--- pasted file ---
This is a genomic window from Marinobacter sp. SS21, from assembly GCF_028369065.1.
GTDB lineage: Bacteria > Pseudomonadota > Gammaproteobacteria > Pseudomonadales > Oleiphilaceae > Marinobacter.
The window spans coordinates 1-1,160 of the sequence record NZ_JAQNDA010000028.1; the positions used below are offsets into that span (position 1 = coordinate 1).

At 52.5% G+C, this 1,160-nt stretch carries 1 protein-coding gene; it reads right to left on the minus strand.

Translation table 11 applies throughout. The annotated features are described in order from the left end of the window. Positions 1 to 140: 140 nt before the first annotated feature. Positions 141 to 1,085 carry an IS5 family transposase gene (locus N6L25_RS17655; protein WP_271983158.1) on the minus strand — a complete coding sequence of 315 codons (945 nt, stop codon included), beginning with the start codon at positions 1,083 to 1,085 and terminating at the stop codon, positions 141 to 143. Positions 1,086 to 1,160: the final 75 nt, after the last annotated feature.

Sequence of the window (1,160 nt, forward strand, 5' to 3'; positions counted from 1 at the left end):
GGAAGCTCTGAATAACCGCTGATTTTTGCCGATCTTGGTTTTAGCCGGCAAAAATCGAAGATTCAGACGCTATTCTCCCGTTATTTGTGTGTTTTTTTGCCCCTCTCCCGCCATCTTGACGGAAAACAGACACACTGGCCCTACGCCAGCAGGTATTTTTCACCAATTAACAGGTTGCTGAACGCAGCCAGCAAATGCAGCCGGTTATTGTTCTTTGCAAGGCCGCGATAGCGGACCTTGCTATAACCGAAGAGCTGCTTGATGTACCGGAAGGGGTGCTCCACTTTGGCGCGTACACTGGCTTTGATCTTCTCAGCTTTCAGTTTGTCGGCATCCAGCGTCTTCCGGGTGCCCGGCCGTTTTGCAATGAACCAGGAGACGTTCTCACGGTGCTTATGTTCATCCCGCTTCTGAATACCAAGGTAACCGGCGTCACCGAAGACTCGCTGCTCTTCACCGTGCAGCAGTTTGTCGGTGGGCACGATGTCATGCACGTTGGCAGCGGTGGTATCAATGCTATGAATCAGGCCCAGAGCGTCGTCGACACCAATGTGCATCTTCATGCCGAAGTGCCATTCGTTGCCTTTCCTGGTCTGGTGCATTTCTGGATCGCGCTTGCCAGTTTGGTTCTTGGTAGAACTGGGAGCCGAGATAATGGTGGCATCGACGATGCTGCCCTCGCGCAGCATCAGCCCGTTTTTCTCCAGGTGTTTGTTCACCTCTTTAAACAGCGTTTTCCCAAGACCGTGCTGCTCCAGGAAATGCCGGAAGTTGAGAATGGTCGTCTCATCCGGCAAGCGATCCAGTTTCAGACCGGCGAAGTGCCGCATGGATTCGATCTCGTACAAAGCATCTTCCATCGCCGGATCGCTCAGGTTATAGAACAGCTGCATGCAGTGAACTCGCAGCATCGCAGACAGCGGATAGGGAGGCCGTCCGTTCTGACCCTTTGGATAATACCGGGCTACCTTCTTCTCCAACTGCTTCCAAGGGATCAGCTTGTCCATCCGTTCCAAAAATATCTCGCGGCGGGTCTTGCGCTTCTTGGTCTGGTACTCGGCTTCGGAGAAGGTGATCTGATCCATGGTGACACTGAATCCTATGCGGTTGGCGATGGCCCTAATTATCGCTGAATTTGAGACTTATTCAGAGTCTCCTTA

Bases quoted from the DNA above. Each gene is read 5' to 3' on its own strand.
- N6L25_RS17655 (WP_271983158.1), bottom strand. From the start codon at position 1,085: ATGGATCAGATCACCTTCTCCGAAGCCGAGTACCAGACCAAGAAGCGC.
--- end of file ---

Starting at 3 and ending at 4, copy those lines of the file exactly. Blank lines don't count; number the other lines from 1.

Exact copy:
The window spans coordinates 1-1,160 of the sequence record NZ_JAQNDA010000028.1; the positions used below are offsets into that span (position 1 = coordinate 1).

At 52.5% G+C, this 1,160-nt stretch carries 1 protein-coding gene; it reads right to left on the minus strand.